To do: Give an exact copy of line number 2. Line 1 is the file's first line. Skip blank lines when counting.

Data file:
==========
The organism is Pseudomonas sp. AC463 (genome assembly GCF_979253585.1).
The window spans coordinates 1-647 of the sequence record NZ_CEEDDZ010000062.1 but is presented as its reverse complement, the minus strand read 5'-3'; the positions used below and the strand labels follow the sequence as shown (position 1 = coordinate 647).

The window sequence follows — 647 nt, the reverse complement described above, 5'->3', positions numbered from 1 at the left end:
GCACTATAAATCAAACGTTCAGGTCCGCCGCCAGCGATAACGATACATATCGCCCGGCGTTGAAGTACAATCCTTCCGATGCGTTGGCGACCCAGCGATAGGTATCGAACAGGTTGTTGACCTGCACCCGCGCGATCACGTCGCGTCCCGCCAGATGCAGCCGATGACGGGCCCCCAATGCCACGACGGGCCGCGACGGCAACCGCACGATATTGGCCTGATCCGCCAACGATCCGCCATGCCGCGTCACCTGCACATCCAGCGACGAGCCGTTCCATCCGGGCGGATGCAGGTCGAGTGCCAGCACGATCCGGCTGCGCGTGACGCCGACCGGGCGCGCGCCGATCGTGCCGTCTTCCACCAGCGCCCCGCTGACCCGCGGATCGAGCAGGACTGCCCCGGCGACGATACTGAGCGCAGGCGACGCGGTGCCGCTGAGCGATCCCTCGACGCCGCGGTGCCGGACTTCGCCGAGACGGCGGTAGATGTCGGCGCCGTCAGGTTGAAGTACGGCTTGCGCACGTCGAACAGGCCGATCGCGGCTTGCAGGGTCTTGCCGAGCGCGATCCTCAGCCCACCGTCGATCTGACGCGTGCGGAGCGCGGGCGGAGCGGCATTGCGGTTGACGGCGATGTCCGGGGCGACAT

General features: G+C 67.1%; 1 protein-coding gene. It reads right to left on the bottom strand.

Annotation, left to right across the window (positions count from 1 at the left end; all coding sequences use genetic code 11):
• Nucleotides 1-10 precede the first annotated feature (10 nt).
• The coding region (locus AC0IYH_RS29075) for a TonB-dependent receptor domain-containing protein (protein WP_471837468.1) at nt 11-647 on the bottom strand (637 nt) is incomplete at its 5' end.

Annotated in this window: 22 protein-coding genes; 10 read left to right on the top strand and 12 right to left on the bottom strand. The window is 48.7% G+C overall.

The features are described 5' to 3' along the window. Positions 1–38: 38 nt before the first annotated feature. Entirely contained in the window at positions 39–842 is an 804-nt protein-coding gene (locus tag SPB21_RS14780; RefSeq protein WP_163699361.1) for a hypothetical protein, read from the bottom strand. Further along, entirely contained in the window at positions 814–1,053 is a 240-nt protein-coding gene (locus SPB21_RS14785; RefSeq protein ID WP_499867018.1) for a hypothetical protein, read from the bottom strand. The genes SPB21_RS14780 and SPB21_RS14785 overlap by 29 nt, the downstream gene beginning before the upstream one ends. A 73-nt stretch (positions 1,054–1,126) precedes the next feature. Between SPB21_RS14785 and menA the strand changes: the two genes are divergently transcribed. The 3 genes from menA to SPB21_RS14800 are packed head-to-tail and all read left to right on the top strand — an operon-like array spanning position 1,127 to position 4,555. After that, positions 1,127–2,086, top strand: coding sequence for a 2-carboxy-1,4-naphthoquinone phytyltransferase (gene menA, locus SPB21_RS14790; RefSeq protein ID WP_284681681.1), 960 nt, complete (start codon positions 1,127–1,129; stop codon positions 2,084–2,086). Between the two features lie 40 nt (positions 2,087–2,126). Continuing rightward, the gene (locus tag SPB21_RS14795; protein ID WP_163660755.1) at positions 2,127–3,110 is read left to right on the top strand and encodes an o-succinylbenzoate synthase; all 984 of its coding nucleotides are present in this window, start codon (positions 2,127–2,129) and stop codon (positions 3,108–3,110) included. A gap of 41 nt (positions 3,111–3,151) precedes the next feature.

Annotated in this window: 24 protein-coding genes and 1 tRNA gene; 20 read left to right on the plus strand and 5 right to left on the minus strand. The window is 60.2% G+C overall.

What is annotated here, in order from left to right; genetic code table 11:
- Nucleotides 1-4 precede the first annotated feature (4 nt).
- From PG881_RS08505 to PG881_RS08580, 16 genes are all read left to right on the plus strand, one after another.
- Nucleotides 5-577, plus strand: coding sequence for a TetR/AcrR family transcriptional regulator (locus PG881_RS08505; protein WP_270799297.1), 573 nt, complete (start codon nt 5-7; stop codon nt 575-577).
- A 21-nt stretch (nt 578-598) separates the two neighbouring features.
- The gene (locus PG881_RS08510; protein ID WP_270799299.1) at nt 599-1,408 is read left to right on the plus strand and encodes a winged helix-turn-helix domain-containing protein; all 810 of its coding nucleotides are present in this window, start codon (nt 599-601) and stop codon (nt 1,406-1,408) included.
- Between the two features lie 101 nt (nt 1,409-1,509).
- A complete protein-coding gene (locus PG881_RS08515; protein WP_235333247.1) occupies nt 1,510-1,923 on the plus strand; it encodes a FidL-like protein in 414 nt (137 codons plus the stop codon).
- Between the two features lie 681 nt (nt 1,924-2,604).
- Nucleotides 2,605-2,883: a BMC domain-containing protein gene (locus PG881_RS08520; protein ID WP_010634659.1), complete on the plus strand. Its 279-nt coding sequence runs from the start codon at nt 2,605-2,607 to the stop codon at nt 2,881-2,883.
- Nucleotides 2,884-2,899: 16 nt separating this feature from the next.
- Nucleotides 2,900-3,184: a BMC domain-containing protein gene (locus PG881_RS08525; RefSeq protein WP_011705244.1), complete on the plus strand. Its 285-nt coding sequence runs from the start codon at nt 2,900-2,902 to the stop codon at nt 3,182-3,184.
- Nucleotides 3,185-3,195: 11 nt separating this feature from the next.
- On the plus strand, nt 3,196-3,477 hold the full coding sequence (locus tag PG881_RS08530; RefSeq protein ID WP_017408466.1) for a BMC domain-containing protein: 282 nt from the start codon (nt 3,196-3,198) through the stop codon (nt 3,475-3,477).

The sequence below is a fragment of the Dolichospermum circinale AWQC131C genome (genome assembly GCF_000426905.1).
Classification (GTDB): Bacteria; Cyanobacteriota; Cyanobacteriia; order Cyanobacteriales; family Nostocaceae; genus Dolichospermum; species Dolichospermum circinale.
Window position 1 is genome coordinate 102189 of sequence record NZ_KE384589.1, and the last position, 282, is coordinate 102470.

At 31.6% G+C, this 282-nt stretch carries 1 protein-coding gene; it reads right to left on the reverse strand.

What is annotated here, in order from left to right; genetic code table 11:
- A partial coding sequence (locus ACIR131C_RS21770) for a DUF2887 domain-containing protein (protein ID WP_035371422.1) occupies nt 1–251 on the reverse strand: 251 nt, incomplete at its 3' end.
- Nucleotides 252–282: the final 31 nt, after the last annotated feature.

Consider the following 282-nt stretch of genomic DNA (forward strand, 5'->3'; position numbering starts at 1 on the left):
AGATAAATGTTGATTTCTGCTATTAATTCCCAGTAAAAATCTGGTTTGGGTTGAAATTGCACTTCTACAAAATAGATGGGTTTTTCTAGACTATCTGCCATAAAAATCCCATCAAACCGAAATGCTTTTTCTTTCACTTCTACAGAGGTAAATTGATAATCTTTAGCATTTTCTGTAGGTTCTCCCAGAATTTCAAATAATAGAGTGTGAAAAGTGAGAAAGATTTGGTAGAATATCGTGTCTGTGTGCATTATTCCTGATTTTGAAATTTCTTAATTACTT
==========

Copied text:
The window spans coordinates 1-647 of the sequence record NZ_CEEDDZ010000062.1 but is presented as its reverse complement, the minus strand read 5'-3'; the positions used below and the strand labels follow the sequence as shown (position 1 = coordinate 647).